One of the other things I've been doing over the last few weeks is saving tomato seed. I always keep one or two of the best, really ripe fruits from any non hybrid (non F1) varieties I will want to grow again as this saves a lot of money. Also the best examples of those that have done here well may become gradually more acclimatised to my own garden climate. I came up with a new way to rot them a few years ago! Instead of putting the fruits in small trays or plastic cups to rot as I used to - I now put them into freezer bags with the name written on them straight away so they can't lose their labels! You'll be amazed how similar all tomatoes look when they're rotting and starting to nicely decompose - they really stink too! Nature doesn't put them into jars of water - it just rots them where they drop! When they're nicely rotted, I squish them up (technical term!) to a smelly fleshy pulp which I then push through a small fine sieve and just rinse briefly then.
When I've pushed out as much flesh as I can I smear the seed that's left in the sieve onto a couple of layers of kitchen paper to dry - immediately writing the name in one corner with an indelible marker! I've lost count of the number of times I forgot to do that one particular vital thing and ended up with lots of unnamed seeds! I'm afraid I'm not always the most organised person in the world, always have at least two jobs on the go at once, and often get called away when I'm in the middle of doing something! (Cake burning in the oven etc. - you know - usual thing!!) Last year I sowed what I thought were the black tomato Indigo Rose, and ended up with John Baer - a very good, early middle sized tomato with a great flavour - luckily for me! Last year I sowed what I thought were John Baer and most of them were, But I got a huge surprise when just one plant produced a deliciously meaty, orange egg-shaped medium sized tomato . Luckily it wasn't one that I gave away as I always do with my excess plants. I gave a huge amount of spare plants again this spring to someone to distribute among local allotment gardeners. So I'm saving the seed of that one for sure. I will have to keep sowing it for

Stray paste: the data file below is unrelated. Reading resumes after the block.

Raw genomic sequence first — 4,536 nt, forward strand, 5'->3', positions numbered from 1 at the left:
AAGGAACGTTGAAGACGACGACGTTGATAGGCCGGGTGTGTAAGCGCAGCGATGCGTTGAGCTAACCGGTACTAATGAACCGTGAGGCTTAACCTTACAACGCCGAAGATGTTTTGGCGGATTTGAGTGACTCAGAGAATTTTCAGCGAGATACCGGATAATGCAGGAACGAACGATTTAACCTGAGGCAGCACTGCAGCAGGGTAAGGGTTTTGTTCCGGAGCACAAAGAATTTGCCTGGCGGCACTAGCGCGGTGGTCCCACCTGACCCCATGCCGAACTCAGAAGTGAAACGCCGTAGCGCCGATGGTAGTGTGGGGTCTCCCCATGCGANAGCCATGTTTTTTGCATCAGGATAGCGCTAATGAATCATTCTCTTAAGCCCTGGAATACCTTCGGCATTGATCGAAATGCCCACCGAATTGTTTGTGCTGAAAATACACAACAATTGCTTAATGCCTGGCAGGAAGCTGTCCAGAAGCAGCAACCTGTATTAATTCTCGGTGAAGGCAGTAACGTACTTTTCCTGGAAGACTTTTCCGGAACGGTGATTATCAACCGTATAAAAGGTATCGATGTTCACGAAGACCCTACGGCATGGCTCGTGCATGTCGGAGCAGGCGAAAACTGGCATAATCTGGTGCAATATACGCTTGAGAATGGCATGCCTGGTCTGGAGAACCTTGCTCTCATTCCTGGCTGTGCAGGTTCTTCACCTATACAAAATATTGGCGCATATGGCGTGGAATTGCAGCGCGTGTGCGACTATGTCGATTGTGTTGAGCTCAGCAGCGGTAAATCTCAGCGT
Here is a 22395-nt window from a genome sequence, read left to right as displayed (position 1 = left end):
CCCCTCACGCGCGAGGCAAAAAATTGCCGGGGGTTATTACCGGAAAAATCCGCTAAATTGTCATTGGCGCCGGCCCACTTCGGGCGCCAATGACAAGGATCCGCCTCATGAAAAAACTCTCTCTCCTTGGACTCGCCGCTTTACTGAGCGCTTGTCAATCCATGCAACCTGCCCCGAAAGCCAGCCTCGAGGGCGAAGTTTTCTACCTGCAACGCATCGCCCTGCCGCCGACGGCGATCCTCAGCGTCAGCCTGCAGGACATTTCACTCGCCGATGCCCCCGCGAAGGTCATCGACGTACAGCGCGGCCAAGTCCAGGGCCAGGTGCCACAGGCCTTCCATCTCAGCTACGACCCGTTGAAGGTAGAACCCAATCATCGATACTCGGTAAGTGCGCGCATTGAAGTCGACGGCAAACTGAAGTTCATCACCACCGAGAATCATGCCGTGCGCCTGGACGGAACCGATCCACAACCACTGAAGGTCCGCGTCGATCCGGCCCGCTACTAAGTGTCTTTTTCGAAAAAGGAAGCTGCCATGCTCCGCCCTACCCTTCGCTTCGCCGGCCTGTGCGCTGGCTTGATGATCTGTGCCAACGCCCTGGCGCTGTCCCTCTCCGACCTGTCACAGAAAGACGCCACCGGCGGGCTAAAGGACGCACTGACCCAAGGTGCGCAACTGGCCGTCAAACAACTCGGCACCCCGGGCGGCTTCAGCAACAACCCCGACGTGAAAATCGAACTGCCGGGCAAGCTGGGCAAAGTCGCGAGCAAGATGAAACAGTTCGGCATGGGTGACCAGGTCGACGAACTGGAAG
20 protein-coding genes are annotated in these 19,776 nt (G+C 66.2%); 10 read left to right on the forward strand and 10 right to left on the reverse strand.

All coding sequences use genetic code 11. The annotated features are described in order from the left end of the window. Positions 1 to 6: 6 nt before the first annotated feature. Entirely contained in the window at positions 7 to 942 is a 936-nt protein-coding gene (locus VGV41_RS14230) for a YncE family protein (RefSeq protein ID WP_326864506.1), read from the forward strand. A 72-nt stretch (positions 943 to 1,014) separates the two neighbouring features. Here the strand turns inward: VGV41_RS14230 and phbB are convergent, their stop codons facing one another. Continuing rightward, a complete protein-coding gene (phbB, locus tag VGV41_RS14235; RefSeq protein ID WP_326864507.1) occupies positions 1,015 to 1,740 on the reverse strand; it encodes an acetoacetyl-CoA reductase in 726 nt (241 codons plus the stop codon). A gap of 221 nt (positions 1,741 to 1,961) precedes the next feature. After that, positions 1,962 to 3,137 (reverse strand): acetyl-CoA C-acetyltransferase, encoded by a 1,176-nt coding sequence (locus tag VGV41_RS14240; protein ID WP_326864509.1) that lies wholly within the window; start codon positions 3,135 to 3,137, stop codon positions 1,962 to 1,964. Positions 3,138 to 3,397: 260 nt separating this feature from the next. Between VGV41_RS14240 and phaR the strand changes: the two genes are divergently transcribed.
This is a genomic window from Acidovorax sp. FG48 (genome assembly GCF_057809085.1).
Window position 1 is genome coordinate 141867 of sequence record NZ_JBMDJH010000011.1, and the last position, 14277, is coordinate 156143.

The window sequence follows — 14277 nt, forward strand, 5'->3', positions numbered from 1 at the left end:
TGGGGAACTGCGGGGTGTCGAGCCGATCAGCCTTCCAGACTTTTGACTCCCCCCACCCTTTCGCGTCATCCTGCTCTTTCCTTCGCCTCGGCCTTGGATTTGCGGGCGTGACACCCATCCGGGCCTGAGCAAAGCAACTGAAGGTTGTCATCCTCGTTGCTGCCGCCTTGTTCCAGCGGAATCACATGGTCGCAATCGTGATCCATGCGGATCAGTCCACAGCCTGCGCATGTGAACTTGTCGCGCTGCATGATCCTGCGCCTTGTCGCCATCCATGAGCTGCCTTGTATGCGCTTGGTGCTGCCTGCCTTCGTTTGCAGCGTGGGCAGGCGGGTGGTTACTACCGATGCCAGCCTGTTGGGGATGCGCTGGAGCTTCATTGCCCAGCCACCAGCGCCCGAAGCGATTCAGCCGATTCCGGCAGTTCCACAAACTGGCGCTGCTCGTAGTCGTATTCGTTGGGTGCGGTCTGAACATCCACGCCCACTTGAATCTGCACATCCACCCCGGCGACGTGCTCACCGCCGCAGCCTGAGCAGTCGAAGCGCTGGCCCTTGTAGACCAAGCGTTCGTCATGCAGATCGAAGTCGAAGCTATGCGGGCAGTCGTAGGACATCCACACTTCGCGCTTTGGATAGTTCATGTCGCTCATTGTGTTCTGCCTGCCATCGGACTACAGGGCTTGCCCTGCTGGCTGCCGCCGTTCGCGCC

4-5 years to see whether it will keep reproducing the same tomatoes though. If it does I will have bred a new tomato quite by accident - which brings me nicely onto the next topic!
Saving seeds may even give you your own new variety!
I've been saving seeds of all sorts of plants for many years. It's such a satisfying and fun thing to do - and I'm always so surprised and delighted when they germinate the following year - even after all these years of gardening! Nature is wonderful! Over the years I've saved some varieties that would otherwise have been lost altogether, and that's even more satisfying. Why not try doing it yourself - if you don't already. It's great fun! You can save seed from anything that's not an F1 hybrid - whether vegetables or flowers. Who knows - Nature may even give you the gift of a new variety - as happened in the case of the several new kales I have grown which are descended from an interesting looking seedling that I was too curious to weed out a few years ago while hand-weeding. I dislike hoeing for this very reason and always weed by hand. You're not close enough to recognise what you may be losing when you're hoeing! Anyway - that original seedling was almost certainly a hybrid (or cross) between my Ragged Jack Kale - which I've been saving my own seed of for around 35 years now - and a frilly leaved purple mustard, which the bees must have cross-pollinated.